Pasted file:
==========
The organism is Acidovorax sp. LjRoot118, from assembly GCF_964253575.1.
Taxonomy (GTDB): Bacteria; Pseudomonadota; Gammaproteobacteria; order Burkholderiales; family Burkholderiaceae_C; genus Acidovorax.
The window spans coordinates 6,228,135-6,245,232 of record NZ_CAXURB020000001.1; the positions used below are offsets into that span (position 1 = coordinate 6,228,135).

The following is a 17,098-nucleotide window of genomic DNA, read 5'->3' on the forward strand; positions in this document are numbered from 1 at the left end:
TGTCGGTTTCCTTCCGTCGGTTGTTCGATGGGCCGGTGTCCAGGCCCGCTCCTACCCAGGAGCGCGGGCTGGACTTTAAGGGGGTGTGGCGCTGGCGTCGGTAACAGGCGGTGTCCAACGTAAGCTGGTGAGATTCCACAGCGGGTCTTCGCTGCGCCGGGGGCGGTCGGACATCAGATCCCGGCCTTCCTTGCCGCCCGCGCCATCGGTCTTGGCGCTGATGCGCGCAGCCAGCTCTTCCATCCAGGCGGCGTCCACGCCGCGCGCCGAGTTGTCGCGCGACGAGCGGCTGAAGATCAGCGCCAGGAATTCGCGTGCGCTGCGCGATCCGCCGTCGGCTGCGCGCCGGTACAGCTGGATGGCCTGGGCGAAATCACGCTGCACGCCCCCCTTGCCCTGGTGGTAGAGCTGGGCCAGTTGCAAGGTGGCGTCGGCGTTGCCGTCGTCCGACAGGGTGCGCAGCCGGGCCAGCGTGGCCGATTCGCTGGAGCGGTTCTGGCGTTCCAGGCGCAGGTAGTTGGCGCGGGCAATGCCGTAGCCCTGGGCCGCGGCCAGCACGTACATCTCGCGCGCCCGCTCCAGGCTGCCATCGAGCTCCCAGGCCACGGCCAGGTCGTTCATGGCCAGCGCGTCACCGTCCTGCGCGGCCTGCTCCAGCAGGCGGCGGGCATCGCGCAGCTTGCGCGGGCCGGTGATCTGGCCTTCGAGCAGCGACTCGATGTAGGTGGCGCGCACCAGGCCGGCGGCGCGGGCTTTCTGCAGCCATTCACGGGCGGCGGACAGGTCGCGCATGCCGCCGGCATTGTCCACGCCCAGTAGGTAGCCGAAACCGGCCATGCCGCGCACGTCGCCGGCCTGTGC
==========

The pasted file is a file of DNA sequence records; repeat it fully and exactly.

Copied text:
The organism is Acidovorax sp. LjRoot118, from assembly GCF_964253575.1.
Taxonomy (GTDB): Bacteria; Pseudomonadota; Gammaproteobacteria; order Burkholderiales; family Burkholderiaceae_C; genus Acidovorax.
The window spans coordinates 6,228,135-6,245,232 of record NZ_CAXURB020000001.1; the positions used below are offsets into that span (position 1 = coordinate 6,228,135).

The following is a 17,098-nucleotide window of genomic DNA, read 5'->3' on the forward strand; positions in this document are numbered from 1 at the left end:
TGTCGGTTTCCTTCCGTCGGTTGTTCGATGGGCCGGTGTCCAGGCCCGCTCCTACCCAGGAGCGCGGGCTGGACTTTAAGGGGGTGTGGCGCTGGCGTCGGTAACAGGCGGTGTCCAACGTAAGCTGGTGAGATTCCACAGCGGGTCTTCGCTGCGCCGGGGGCGGTCGGACATCAGATCCCGGCCTTCCTTGCCGCCCGCGCCATCGGTCTTGGCGCTGATGCGCGCAGCCAGCTCTTCCATCCAGGCGGCGTCCACGCCGCGCGCCGAGTTGTCGCGCGACGAGCGGCTGAAGATCAGCGCCAGGAATTCGCGTGCGCTGCGCGATCCGCCGTCGGCTGCGCGCCGGTACAGCTGGATGGCCTGGGCGAAATCACGCTGCACGCCCCCCTTGCCCTGGTGGTAGAGCTGGGCCAGTTGCAAGGTGGCGTCGGCGTTGCCGTCGTCCGACAGGGTGCGCAGCCGGGCCAGCGTGGCCGATTCGCTGGAGCGGTTCTGGCGTTCCAGGCGCAGGTAGTTGGCGCGGGCAATGCCGTAGCCCTGGGCCGCGGCCAGCACGTACATCTCGCGCGCCCGCTCCAGGCTGCCATCGAGCTCCCAGGCCACGGCCAGGTCGTTCATGGCCAGCGCGTCACCGTCCTGCGCGGCCTGCTCCAGCAGGCGGCGGGCATCGCGCAGCTTGCGCGGGCCGGTGATCTGGCCTTCGAGCAGCGACTCGATGTAGGTGGCGCGCACCAGGCCGGCGGCGCGGGCTTTCTGCAGCCATTCACGGGCGGCGGACAGGTCGCGCATGCCGCCGGCATTGTCCACGCCCAGTAGGTAGCCGAAACCGGCCATGCCGCGCACGTCGCCGGCCTGTGC